The Defense Department announced on Tuesday the start of its "Hack the Pentagon" initiative, in which hackers will be given the chance to penetrate the compound’s cyber defenses, according to an announcement.
"The ‘Hack the Pentagon’ initiative is the first cyber bug bounty program in the history of the federal government," according to Pentagon spokesman Peter Cook.
The Pentagon is asking qualified hackers to "conduct vulnerability identification and analysis on the department’s public webpages" via massive hacking exercise. The effort mimics similar projects used by the private sector to test its network security.
"The pilot marks the first in a series of programs designed to test and find vulnerabilities in the department’s applications, websites, and networks," according to Cook.
Only pre-screened hackers will be permitted to participate. They will have to submit to background checks and other measures.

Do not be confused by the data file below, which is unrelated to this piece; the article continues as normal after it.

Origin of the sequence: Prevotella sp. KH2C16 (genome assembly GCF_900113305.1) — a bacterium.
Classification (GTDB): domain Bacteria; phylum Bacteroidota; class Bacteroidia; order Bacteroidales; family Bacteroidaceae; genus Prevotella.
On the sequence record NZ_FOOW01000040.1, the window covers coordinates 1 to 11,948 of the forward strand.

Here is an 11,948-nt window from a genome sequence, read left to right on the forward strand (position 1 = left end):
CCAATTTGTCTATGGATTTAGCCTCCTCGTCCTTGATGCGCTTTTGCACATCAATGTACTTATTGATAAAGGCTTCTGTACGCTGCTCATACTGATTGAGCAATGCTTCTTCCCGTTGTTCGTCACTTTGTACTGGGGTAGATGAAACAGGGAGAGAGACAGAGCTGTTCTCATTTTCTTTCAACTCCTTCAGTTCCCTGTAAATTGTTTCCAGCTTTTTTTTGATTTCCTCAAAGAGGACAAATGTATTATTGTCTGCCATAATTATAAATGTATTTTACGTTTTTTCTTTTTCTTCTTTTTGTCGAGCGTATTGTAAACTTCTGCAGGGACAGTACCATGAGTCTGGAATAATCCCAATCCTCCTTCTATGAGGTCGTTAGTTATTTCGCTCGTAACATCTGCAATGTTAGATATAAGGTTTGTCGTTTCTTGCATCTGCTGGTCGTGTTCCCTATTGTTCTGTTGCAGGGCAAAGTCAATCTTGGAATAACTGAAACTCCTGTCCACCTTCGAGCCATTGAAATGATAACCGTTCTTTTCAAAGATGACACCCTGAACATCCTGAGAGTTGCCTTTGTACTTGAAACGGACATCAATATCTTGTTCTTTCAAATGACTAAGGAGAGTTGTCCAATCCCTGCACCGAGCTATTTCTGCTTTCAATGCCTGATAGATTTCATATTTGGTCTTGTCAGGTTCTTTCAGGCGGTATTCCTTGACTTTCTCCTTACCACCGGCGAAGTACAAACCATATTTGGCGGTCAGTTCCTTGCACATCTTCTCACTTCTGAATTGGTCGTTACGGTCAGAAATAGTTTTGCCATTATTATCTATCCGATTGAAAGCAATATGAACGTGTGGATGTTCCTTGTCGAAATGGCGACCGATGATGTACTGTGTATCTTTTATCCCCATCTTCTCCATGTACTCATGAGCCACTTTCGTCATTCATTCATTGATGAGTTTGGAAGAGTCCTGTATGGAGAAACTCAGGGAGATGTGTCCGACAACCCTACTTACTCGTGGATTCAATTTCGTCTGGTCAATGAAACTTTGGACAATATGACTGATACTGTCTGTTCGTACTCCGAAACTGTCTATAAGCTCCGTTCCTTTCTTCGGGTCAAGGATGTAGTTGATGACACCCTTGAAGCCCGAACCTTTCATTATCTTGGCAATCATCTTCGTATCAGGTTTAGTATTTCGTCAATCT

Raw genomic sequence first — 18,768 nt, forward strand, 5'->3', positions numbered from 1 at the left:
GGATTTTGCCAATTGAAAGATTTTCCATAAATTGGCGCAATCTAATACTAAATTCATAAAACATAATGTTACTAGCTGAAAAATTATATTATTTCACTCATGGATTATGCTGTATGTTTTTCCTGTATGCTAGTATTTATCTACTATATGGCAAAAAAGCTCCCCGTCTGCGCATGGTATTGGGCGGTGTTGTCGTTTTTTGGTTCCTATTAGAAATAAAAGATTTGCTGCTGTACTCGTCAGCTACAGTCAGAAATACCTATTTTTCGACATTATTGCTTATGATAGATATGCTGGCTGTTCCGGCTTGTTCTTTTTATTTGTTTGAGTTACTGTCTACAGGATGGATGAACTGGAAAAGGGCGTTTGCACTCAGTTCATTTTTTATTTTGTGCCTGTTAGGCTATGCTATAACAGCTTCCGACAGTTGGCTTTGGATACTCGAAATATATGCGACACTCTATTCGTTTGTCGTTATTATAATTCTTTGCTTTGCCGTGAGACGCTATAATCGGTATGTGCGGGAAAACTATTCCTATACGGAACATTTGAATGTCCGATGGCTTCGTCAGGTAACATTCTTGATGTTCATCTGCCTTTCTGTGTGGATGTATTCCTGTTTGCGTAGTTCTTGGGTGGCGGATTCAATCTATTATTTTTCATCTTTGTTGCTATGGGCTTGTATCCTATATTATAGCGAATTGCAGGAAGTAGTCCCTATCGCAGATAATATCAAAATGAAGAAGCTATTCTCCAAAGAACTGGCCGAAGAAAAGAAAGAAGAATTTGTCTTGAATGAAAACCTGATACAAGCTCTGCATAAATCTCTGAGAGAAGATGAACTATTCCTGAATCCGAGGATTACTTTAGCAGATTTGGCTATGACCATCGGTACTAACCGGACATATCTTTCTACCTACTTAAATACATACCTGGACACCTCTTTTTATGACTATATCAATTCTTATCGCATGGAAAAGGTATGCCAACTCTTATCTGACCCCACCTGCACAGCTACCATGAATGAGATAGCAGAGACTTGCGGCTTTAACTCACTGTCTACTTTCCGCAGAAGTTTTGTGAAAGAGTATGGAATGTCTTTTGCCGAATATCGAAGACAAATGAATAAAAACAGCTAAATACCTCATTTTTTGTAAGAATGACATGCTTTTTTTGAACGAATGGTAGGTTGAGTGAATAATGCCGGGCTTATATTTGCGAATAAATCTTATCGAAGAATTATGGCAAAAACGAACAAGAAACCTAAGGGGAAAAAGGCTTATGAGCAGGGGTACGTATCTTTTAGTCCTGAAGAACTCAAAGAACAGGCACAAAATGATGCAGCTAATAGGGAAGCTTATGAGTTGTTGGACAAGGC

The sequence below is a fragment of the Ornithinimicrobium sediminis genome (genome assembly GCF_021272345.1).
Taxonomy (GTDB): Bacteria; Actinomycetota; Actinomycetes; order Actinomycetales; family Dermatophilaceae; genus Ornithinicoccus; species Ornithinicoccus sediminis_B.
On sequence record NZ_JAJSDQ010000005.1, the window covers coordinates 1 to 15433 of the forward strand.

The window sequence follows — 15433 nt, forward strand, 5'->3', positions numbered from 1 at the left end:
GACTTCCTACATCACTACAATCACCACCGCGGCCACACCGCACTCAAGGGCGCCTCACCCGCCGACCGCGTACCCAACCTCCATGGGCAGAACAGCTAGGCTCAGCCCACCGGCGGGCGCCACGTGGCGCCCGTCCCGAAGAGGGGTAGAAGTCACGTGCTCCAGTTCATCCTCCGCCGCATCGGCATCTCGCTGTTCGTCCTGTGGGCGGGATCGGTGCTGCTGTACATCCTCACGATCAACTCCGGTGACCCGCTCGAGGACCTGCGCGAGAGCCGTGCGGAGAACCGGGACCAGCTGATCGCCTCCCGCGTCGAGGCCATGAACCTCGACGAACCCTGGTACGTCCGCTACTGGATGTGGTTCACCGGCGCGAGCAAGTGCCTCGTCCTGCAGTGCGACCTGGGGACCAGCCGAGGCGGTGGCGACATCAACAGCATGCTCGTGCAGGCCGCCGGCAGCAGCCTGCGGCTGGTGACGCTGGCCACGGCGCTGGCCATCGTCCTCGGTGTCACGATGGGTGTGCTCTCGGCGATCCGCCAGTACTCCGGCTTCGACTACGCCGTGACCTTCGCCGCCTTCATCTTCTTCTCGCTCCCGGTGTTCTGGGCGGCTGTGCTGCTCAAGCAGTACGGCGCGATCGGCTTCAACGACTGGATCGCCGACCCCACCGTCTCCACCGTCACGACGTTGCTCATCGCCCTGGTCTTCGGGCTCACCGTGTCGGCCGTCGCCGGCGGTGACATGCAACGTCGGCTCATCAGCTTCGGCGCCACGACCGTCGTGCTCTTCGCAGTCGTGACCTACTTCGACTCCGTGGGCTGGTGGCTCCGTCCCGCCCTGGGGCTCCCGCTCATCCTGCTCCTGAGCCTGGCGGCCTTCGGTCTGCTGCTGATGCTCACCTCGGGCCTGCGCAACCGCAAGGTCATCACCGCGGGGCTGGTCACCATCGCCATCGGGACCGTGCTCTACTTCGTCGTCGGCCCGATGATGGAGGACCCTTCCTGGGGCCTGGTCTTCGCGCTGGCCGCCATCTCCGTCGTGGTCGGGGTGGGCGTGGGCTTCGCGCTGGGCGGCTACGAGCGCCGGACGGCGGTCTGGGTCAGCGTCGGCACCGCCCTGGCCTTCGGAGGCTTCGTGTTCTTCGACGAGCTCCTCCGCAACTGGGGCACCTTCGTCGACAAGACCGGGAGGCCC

"Once vetted, these hackers will participate in a controlled, limited duration program that will allow them to identify vulnerabilities on a predetermined department system," the Pentagon said. "Other networks, including the department’s critical, mission-facing systems will not be part of the bug bounty pilot program."
Successful hackers will win a cash prize.
Defense Secretary Ash Carter said he is looking forward to the hack attacks.
"I am always challenging our people to think outside the five-sided box that is the Pentagon," Carter said in a statement. "Inviting responsible hackers to test our cybersecurity certainly meets that test. I am confident this innovative initiative will strengthen our digital defenses and ultimately enhance our national security."